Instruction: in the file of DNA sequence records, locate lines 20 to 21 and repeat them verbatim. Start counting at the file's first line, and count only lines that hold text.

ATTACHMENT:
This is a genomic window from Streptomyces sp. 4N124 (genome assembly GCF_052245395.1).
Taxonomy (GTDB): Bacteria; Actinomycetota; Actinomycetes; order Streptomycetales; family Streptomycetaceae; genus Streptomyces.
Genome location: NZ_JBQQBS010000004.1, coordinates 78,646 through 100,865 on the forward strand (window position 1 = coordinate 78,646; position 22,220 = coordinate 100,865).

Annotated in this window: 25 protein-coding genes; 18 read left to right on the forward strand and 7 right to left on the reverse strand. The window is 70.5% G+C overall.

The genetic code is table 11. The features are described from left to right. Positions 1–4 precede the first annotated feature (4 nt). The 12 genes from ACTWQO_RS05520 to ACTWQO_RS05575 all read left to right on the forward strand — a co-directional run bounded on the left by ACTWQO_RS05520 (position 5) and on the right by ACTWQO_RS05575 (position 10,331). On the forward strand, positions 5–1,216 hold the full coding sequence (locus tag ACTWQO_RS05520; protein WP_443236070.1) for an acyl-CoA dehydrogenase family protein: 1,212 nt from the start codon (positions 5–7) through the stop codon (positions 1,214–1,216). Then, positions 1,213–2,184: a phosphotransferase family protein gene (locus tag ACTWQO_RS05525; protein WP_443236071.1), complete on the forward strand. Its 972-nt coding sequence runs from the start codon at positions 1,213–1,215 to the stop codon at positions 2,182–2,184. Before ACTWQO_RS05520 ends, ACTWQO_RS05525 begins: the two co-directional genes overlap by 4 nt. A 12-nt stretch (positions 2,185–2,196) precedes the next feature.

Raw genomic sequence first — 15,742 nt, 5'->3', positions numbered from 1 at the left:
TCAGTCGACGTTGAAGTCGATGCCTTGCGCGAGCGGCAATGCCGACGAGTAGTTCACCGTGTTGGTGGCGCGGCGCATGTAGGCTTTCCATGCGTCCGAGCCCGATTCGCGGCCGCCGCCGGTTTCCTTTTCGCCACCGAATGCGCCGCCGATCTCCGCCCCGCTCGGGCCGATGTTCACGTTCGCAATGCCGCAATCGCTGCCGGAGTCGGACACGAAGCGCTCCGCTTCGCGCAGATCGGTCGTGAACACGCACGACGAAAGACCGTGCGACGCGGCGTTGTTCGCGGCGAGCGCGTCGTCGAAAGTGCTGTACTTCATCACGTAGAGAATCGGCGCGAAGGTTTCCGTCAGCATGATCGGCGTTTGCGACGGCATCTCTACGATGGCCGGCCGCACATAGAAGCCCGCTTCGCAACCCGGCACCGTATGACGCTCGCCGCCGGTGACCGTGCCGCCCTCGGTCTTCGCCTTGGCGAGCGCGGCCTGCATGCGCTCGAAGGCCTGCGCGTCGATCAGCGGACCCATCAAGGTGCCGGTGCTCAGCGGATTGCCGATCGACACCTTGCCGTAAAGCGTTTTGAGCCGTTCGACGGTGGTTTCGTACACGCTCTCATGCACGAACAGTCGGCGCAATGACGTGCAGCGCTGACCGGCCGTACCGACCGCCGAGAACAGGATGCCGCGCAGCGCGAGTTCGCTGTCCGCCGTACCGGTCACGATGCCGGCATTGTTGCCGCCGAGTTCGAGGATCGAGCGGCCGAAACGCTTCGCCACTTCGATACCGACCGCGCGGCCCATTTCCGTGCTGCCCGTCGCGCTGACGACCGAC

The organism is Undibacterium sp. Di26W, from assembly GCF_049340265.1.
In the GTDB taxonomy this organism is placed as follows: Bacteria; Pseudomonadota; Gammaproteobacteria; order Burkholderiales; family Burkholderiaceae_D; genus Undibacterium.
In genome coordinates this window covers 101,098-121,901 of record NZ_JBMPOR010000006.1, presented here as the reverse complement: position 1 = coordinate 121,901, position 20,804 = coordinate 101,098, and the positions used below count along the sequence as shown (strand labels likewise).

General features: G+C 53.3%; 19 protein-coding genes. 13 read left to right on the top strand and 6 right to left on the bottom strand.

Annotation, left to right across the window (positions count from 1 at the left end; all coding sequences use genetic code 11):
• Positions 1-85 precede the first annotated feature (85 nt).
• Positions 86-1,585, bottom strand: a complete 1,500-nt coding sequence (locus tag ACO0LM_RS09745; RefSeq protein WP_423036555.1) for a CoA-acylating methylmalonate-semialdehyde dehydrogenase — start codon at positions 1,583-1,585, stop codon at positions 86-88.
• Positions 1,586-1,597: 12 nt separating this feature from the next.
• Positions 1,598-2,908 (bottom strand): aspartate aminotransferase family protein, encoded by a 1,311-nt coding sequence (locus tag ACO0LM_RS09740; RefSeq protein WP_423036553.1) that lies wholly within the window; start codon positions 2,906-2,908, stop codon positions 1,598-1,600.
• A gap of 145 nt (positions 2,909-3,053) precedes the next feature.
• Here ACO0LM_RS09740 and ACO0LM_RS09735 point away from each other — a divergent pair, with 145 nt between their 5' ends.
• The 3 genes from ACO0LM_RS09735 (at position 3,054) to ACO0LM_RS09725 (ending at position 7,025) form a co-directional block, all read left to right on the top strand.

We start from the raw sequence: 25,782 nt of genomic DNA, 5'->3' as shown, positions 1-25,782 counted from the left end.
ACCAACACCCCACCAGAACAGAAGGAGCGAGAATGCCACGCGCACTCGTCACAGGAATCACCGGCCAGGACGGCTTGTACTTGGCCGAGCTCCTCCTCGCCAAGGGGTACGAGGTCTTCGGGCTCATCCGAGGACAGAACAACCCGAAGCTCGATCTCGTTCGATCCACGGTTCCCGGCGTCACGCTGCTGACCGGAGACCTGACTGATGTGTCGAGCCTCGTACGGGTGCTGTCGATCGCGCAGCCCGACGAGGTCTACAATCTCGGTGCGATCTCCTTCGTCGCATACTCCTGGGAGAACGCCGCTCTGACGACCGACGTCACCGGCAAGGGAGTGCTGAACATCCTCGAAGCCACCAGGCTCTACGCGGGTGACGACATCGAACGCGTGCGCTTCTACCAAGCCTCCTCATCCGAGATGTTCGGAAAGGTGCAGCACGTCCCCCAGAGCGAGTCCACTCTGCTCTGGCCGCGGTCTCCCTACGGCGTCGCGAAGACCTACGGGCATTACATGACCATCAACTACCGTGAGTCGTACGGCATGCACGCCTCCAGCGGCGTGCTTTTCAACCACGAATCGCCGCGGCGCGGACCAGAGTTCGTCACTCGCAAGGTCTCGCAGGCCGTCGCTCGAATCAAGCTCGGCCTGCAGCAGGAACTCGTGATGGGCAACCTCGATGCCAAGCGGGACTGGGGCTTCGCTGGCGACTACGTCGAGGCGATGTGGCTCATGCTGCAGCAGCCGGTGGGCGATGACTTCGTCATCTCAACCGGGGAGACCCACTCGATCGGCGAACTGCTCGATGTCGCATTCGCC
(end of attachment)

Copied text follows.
We start from the raw sequence: 25,782 nt of genomic DNA, 5'->3' as shown, positions 1-25,782 counted from the left end.
ACCAACACCCCACCAGAACAGAAGGAGCGAGAATGCCACGCGCACTCGTCACAGGAATCACCGGCCAGGACGGCTTGTACTTGGCCGAGCTCCTCCTCGCCAAGGGGTACGAGGTCTTCGGGCTCATCCGAGGACAGAACAACCCGAAGCTCGATCTCGTTCGATCCACGGTTCCCGGCGTCACGCTGCTGACCGGAGACCTGACTGATGTGTCGAGCCTCGTACGGGTGCTGTCGATCGCGCAGCCCGACGAGGTCTACAATCTCGGTGCGATCTCCTTCGTCGCATACTCCTGGGAGAACGCCGCTCTGACGACCGACGTCACCGGCAAGGGAGTGCTGAACATCCTCGAAGCCACCAGGCTCTACGCGGGTGACGACATCGAACGCGTGCGCTTCTACCAAGCCTCCTCATCCGAGATGTTCGGAAAGGTGCAGCACGTCCCCCAGAGCGAGTCCACTCTGCTCTGGCCGCGGTCTCCCTACGGCGTCGCGAAGACCTACGGGCATTACATGACCATCAACTACCGTGAGTCGTACGGCATGCACGCCTCCAGCGGCGTGCTTTTCAACCACGAATCGCCGCGGCGCGGACCAGAGTTCGTCACTCGCAAGGTCTCGCAGGCCGTCGCTCGAATCAAGCTCGGCCTGCAGCAGGAACTCGTGATGGGCAACCTCGATGCCAAGCGGGACTGGGGCTTCGCTGGCGACTACGTCGAGGCGATGTGGCTCATGCTGCAGCAGCCGGTGGGCGATGACTTCGTCATCTCAACCGGGGAGACCCACTCGATCGGCGAACTGCTCGATGTCGCATTCGCC